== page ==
On June 9, San Francisco Police Chief Greg Suhr said no one was assigned to investigate the June 27 break-in of a car belonging to a federal agent — a car from which a .40 caliber handgun was stolen and then allegedly used by Juan Francisco Lopez Sanchez in the July 1 shooting death of Kathryin Steinle.
Suhr did not explain why four days passed without the burglary being assigned, but on July 7 he issued a “department wide bulletin” reminding his officers of the process for determining “cases that require an immediate investigation.”
According to the San Francisco Chronicle, Suhr also used the bulletin to remind officers that “It is the policy of the San Francisco Police Department to diligently investigate crimes in order to arrest and prosecute those responsible.”
Police Spokesman Sgt. Michael Andraychak assured everyone that while the June 27 burglary was not assigned for investigation, the officers “who responded to the initial report” were “thorough.”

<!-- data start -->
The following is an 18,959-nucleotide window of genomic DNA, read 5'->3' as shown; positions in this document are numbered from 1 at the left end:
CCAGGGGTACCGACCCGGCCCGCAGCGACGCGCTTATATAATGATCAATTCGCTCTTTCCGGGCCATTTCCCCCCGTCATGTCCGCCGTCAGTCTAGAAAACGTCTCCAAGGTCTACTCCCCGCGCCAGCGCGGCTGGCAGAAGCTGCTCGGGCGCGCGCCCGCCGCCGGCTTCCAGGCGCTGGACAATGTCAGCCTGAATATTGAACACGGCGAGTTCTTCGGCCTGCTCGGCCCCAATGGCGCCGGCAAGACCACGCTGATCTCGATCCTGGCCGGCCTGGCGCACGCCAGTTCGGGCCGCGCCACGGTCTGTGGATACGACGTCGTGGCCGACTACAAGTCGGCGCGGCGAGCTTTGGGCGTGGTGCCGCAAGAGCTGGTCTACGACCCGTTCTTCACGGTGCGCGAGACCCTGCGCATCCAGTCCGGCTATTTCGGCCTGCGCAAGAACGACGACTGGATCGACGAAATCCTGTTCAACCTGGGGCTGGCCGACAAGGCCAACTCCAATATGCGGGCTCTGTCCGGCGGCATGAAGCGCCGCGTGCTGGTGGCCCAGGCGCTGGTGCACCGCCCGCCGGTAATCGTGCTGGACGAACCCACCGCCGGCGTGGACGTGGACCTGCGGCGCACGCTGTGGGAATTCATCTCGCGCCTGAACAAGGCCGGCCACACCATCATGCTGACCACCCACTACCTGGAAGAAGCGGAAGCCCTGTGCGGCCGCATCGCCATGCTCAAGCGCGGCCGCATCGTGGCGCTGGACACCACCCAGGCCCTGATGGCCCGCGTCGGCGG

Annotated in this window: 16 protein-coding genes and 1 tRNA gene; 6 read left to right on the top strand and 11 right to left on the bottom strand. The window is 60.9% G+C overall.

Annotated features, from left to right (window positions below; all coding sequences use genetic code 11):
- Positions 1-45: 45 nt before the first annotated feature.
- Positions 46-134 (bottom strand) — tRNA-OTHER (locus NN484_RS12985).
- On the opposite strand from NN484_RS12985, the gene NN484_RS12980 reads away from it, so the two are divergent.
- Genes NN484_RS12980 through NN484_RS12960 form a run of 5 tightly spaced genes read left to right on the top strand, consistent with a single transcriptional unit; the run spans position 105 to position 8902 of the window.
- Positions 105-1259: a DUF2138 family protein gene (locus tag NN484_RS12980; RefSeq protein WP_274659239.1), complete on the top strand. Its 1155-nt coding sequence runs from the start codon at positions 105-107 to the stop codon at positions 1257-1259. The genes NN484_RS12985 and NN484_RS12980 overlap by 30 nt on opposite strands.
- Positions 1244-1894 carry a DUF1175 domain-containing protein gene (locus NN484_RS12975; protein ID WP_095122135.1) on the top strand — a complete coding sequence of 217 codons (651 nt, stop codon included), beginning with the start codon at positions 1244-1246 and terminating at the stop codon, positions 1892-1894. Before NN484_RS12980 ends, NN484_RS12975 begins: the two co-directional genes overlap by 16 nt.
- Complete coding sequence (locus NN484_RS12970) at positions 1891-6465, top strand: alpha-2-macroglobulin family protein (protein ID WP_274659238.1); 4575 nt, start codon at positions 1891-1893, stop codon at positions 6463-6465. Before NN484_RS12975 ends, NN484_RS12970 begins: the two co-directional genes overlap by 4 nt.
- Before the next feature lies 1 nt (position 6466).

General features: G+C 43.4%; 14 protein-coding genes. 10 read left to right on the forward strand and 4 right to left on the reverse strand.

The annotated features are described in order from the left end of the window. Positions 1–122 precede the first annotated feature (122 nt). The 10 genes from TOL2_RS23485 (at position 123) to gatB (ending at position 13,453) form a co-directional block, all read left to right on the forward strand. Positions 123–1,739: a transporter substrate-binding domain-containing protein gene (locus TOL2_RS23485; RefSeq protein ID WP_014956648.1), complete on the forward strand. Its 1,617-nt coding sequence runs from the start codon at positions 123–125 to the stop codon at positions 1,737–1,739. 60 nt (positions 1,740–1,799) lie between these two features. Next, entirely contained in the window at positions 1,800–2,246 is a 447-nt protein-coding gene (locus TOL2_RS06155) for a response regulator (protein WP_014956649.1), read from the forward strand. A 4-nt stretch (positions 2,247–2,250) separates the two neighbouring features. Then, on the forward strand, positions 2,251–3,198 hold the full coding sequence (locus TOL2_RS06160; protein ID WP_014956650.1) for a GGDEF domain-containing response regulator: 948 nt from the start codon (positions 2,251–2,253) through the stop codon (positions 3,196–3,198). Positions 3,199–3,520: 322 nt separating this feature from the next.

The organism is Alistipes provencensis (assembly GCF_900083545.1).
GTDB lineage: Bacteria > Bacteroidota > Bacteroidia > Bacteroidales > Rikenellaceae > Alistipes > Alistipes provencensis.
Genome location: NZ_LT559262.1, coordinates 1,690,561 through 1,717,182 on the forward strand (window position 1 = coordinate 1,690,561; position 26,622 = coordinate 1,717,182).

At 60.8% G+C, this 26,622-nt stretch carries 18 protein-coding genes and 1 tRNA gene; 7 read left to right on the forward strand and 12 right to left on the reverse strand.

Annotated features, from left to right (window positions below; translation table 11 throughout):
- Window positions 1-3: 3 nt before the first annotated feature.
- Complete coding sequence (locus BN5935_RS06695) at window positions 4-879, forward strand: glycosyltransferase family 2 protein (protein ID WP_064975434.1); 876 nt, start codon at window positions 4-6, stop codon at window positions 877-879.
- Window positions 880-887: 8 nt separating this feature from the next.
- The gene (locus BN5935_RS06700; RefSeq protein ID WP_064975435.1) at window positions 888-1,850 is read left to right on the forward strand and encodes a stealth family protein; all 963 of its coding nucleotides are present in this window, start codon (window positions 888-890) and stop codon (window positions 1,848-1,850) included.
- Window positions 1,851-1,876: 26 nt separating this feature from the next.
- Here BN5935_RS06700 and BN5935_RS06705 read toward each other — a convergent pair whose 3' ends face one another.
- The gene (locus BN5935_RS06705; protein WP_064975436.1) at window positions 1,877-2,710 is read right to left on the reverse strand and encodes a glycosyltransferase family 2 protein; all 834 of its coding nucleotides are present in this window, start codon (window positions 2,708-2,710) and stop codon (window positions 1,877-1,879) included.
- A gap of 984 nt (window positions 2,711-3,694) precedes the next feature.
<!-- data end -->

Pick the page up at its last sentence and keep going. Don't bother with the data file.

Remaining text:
They determined that there was nothing of evidentiary value at the scene and that calling out CSI was not warranted. They searched the area for possible surveillance cameras and/or witnesses and located none. They had a citywide crime alert broadcast on police radio channels and a teletype was issued. All investigative leads were exhausted.
The car which was burglarized on June 27 belonged to a “U.S. Bureau of Land Management Ranger.” The Chronicle previously reported that the gun which was stolen was “not the agent’s official gun” but a backup.
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